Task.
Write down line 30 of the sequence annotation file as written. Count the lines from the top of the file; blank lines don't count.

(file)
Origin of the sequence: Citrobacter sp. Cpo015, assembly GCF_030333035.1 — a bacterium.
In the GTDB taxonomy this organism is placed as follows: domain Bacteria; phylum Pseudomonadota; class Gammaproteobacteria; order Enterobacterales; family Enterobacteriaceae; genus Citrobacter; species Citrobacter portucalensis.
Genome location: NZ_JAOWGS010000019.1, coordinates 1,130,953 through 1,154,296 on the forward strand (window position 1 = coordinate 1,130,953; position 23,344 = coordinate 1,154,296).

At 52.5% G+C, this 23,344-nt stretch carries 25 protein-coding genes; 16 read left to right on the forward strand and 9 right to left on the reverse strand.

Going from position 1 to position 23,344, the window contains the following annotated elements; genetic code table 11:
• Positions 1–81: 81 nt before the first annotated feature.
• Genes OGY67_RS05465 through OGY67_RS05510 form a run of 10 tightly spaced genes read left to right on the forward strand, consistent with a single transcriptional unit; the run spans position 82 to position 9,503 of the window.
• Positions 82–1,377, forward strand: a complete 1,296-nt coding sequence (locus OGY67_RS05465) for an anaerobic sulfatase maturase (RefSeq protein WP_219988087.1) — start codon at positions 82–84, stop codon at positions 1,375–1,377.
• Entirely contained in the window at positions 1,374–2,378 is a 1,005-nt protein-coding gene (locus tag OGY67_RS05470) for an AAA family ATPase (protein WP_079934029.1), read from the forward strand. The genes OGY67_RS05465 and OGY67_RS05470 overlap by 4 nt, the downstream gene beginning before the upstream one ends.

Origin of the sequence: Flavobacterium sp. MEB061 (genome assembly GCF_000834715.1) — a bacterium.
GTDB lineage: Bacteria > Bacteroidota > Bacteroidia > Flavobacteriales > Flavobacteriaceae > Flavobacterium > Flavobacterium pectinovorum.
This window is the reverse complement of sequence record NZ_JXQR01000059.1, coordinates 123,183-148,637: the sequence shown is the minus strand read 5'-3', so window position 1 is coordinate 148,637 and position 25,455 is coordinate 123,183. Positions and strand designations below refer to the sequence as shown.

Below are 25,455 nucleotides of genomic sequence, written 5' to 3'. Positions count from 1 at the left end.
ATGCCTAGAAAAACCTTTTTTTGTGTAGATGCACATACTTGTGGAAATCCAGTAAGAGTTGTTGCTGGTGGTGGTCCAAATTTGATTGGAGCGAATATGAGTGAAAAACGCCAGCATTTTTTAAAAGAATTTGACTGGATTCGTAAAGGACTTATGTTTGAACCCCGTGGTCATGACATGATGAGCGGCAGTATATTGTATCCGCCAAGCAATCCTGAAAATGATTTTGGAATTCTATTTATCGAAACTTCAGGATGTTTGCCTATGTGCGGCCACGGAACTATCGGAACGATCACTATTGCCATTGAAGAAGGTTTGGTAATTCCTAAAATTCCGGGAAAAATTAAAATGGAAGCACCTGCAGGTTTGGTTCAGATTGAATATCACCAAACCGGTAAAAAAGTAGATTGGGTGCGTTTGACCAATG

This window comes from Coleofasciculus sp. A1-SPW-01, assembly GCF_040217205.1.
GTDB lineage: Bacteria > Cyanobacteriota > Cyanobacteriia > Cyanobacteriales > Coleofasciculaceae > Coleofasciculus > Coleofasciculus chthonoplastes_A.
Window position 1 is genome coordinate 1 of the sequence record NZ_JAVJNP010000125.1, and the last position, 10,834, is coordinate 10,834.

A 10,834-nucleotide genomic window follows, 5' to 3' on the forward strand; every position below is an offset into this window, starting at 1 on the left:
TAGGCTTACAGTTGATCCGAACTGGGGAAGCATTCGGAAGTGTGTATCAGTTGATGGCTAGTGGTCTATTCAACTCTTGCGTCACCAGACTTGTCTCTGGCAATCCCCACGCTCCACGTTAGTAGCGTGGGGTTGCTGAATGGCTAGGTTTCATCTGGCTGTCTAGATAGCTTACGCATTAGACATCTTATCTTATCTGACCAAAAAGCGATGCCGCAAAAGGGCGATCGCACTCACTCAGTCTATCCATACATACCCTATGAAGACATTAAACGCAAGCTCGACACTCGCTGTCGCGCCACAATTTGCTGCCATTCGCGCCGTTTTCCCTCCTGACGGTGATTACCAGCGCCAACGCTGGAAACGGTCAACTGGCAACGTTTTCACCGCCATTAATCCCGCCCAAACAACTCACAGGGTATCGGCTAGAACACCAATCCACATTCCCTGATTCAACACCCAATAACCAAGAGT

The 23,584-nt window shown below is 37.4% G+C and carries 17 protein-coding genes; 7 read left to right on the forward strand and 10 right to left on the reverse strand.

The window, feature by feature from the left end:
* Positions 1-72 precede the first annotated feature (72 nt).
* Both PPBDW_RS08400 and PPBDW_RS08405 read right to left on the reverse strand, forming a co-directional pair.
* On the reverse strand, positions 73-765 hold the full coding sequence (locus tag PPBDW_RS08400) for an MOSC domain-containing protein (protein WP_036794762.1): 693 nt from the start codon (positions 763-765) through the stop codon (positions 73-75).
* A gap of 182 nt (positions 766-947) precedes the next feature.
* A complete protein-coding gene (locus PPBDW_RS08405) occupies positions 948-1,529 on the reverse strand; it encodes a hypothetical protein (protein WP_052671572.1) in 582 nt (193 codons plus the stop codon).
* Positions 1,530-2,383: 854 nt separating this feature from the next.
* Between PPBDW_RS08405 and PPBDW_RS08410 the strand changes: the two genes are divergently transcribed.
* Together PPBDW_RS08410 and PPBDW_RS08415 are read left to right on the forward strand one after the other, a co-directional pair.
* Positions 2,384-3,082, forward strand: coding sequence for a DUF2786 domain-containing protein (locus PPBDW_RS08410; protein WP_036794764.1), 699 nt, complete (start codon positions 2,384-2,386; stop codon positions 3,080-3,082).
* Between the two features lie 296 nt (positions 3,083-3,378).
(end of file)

* Positions 2,384-3,082, forward strand: coding sequence for a DUF2786 domain-containing protein (locus PPBDW_RS08410; protein WP_036794764.1), 699 nt, complete (start codon positions 2,384-2,386; stop codon positions 3,080-3,082).